Here we go. “Mindfulness” is such a buzzword at the moment, and that makes me disinclined to write about it. As much as I appreciate that people want to be genuinely present, and show gratitude for the things that so many people take for granted, there’s more to it. So today I want to talk about maintaining true Right Mindfulness in difficult times. Grab a snack, because this is going to be a little longer than usual.
The first thing I feel obliged to point out is that mindfulness is but one step along the Noble Eightfold Path. It is not the destination. The concept of mindfulness is complex and nuanced, and I can’t begin to scratch the surface of all that it encompasses in Buddhism in this short blog post. For practical purposes, then, I’ll narrow this down to dealing with the Five Hindrances.
What are we begin mindful of? The connection between our self and the world. What is the context for that? The things that we get attached to and hung up on that ultimately hold us back.
Those start with sensory desire. Seeking happiness through our senses. A lot of people see mindfulness as being aware of the sweet smells, the sound of birds chirps, and all of those things, so they can indulge in them. Those are wonderful, but those are fleeting things. To focus too deeply on them is the first hindrance.
The second hindrance is ill-will. I am mindful of the neighbors banging around in the hall when I’m trying to meditate, and construction noise across the street when I’m trying to write. What I’m actually mindful of is the hostility and resentment I’m harboring because of those things. I need to accept reality as it is, address it and work with it, rather than doing nothing more than allowing anger to consume me.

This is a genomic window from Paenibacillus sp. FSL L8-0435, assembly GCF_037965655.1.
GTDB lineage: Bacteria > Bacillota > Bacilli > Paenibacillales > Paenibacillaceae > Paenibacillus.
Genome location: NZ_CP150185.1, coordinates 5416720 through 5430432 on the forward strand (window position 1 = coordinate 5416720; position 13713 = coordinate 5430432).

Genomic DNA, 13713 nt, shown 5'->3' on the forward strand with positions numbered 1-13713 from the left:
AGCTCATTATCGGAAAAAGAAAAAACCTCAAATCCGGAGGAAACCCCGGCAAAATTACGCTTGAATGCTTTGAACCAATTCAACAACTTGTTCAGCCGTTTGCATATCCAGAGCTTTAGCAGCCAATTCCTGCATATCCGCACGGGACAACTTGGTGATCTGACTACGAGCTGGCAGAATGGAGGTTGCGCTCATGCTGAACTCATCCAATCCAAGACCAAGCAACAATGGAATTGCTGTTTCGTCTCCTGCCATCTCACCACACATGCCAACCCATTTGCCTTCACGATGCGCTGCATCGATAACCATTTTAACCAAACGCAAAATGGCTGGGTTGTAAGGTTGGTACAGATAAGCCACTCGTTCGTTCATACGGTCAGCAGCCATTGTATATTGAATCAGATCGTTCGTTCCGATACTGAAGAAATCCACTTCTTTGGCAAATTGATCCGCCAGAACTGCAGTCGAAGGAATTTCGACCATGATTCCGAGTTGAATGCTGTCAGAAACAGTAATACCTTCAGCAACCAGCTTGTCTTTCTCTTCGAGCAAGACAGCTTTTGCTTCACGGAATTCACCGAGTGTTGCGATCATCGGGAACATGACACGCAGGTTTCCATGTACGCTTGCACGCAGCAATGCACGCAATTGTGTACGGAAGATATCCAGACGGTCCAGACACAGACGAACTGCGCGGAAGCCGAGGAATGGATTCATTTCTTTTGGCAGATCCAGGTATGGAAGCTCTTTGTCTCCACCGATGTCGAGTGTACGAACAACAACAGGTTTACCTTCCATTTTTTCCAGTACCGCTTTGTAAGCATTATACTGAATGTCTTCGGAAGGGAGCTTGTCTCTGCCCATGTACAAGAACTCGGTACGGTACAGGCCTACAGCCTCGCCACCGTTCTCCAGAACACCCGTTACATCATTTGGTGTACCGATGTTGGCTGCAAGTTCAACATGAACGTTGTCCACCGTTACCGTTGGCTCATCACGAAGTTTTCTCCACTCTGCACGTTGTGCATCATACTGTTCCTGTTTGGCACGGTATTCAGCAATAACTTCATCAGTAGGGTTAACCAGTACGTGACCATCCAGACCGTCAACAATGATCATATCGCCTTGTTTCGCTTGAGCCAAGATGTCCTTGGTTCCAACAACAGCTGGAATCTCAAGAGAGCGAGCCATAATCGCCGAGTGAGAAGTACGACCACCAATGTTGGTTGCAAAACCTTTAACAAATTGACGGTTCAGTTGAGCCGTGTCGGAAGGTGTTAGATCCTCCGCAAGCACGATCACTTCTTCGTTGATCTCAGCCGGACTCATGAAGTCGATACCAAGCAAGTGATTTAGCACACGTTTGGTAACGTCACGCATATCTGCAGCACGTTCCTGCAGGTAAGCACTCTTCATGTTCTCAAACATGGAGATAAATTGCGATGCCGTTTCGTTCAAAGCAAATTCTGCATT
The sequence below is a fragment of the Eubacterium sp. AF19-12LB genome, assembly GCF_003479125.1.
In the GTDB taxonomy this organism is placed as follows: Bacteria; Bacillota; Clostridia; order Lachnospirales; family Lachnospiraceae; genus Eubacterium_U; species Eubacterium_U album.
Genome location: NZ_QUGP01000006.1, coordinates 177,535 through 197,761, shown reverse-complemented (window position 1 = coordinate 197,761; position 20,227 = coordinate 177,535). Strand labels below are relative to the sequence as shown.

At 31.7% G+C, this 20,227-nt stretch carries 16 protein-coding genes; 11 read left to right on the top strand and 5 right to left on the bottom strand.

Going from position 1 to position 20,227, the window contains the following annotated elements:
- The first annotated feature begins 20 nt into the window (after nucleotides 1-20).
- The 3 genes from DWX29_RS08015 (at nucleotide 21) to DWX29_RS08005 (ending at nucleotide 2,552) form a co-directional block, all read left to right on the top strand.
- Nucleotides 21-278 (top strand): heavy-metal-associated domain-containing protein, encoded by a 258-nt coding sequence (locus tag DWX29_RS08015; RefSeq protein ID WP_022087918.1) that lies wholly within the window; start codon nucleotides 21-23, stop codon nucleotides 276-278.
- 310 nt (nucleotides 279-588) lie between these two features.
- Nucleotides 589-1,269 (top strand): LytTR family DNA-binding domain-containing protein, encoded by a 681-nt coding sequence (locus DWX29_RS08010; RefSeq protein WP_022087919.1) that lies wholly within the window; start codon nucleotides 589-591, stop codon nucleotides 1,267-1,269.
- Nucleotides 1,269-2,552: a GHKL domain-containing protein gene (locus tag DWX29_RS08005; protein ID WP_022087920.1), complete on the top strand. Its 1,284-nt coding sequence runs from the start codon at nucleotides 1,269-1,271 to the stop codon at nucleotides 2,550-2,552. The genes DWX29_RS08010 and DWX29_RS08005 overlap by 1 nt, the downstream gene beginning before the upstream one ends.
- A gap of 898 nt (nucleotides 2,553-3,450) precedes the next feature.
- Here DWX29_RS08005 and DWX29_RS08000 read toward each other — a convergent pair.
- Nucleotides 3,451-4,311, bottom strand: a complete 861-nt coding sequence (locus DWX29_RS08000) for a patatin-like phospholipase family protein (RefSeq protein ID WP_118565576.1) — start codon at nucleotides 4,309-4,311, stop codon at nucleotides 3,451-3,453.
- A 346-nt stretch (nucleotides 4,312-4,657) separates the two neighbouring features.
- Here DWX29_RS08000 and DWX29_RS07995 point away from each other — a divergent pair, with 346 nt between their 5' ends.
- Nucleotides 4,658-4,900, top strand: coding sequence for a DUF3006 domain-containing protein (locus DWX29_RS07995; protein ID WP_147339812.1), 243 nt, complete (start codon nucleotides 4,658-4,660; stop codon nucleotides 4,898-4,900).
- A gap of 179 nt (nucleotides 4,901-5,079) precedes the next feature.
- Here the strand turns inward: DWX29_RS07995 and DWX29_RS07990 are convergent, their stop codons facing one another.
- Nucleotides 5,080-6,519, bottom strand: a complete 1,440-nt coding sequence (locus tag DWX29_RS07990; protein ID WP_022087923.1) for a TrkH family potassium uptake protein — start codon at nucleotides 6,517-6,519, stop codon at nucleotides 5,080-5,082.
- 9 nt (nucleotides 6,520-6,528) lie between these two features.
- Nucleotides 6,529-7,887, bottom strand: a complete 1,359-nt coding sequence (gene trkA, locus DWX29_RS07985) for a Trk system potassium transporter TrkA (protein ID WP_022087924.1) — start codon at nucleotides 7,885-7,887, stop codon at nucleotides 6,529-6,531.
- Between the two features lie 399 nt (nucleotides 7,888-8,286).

The practice of mindfulness is also meant to make us aware of our own mental laziness. We pay attention to things to remind ourselves that we too often don’t pay attention to things. A moment of mindfulness is meant to kick us in the behind for our lack of awareness when we’re not actively practicing mindfulness. The third hindrance is our own distraction, lack of inertia, and torpor.
Another kick in the pants is that practicing mindfulness is meant to show up how restless our minds are. Being present means not worrying about that thing you need to do later. It’s not stressing over the state of the world. You’re supposed to let go of the thing the politician said yesterday, and what happened at the protest, and the problems that exist at the moment you’re being mindful. The fourth hindrance is the trouble we have calming our own minds.
I know that in this very superficial overview the third and fourth hindrances sort of blur together, which makes the fifth and final hindrance more difficult to explain. It’s doubt and indecision. The simplest way I can put this is to use mindfulness itself as the example. When we lose sight of the path, and think that it would be wonderful to just dwell in this present, pleasant moment, that’s the fifth hindrance. Wondering whether we should keep going or just stop here because it’s comfortable and convenient, that decision point, that moment, that’s the hindrance.
What Do We Do With This?
Mindfulness isn’t about seeking comfort. It’s about seeing and accepting our own discomfort, and our own flaws. Then we can do something about it. Too many people use it to (metaphorically) focus on the weather and ignore the climate. “I can feel the cool breeze, so I can focus on that and not worry about climate change.” “I’m not sick, and wearing a mask is uncomfortable, so I’m going to focus on my happiness and ignore the ongoing global pandemic.” “My interactions with police have been positive and I don’t see any overt racism in my spaces, so BLM must be a bunch of whining troublemakers”.
Right Mindfulness means not only seeing the bigger picture, but recognizing your place in it. Your attitudes, you privilege, your accountability. Then taking action based on that recognition.
Right Mindfulness in Difficult Times
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